Let me don my cynic’s cap and pen a few lines on the current state of the music industry as it relates to the Grammy Awards.
Allow me to preface this by saying that there are areas where this awards show gets it right. For example, their acknowledgment of legend type artists, and appreciation of those artists is great to see in the current climate of instant celebrity. One could question some of the classic + modern collabs we saw this evening, but it’s a great idea when it works. I must also confess to only watching the first hour, but there were more interesting must-watch shows on at the same time (Sherlock, Downton).
Music awards shows are less about artistry and more about special effects. They have become somewhat predictable – not who will win the awards necessarily, but the content you will see on said broadcasts. That’s less true for shows like the VMAs, where the performances are more or less all designed for shock and awe, a.k.a. controversy. Those shows are engineered to deliver media buzz, no matter what that would mean for the content of the broadcast.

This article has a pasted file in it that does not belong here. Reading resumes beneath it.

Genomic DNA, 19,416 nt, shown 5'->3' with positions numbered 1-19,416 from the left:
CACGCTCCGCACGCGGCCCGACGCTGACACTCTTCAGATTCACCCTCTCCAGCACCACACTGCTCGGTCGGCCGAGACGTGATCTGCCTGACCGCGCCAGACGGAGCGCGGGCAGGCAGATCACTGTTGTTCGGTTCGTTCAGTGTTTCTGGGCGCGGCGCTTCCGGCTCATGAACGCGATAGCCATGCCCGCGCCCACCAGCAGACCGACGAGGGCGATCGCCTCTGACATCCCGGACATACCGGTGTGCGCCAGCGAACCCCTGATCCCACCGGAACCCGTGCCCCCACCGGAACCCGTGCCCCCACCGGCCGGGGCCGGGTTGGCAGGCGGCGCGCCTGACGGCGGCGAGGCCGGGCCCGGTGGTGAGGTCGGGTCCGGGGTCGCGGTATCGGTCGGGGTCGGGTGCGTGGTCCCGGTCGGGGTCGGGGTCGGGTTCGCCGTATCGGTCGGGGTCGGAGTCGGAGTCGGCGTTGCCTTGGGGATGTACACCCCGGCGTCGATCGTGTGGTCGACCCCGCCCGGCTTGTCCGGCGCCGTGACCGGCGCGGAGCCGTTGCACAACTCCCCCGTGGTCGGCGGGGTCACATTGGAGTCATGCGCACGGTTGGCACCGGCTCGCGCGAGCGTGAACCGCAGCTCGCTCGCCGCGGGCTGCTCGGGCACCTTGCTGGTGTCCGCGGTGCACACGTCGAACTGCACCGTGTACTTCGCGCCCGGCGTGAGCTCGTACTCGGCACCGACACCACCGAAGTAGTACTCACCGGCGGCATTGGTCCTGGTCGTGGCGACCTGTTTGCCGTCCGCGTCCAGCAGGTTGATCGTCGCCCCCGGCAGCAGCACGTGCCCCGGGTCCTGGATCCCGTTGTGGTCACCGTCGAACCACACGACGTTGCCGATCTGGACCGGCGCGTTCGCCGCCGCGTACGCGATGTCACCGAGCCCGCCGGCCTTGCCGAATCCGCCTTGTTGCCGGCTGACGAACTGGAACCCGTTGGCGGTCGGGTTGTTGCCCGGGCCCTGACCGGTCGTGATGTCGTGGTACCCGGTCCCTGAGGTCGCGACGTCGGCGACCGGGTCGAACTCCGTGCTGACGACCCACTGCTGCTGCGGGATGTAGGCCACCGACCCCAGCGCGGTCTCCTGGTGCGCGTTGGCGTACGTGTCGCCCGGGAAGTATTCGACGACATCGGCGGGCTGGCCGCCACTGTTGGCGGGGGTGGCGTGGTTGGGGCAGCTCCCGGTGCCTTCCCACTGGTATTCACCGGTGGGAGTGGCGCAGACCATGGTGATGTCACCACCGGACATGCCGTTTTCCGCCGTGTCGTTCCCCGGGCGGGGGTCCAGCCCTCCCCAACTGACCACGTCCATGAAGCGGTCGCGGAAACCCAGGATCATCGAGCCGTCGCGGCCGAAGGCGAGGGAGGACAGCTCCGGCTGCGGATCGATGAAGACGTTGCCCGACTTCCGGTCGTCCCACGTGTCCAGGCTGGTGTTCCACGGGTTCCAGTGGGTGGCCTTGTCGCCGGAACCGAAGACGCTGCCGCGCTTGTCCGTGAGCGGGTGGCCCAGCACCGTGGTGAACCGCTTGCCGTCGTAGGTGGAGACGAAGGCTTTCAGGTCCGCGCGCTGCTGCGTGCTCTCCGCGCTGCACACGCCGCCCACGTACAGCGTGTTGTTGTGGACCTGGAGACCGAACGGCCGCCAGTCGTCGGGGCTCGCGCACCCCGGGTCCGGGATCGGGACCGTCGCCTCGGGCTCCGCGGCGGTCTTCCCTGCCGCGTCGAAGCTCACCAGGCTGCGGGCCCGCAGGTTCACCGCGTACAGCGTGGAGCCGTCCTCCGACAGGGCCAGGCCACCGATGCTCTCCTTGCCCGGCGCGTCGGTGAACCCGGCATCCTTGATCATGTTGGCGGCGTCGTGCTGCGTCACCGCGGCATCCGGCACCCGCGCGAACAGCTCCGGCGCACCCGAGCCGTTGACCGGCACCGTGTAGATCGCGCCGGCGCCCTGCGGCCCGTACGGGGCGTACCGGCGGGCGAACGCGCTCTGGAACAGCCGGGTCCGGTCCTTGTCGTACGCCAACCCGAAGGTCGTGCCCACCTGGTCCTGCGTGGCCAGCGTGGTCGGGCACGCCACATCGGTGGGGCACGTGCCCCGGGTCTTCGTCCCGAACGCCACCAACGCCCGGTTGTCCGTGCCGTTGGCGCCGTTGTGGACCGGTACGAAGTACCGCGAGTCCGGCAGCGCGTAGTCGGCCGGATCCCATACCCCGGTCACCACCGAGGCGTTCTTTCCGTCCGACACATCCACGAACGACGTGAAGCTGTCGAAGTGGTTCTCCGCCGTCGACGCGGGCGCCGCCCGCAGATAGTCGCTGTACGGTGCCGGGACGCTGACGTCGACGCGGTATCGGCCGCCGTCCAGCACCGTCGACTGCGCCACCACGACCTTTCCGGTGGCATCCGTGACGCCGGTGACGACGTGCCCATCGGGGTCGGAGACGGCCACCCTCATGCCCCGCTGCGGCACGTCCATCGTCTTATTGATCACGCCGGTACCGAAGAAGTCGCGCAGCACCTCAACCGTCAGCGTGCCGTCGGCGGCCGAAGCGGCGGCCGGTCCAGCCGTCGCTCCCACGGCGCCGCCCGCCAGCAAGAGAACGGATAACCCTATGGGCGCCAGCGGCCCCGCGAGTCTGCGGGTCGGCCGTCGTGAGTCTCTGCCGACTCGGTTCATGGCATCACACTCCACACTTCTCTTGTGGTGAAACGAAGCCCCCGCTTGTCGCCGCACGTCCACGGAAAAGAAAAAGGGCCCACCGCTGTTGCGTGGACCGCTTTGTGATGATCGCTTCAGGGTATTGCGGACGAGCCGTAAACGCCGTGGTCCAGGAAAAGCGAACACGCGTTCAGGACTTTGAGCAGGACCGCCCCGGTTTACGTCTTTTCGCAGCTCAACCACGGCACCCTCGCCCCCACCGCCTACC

The main objection I have about much of the music industry machine is that their focus is on creating stars, not on nurturing upcoming artists to be themselves and not a cookie-cutter of what’s already popular. The machine tends to spit out the same old type of musician and fixes those artists in bad ways. I am not saying that genuine talent is entirely absent from mainstream popular music today, only that most of the chart-topping tunes sound the same to me. Those songs may be ridiculously catchy tunes, but that’s about it.
If that’s ok with you, you’re entitled to your opinion. But there is so much great music out there to discover outside of what you hear on the radio, and I wholeheartedly encourage everyone to seek out some indies and artists that don’t fit in the award show acceptance criteria. You won’t be sorry that you made that choice.
More on this in future posts.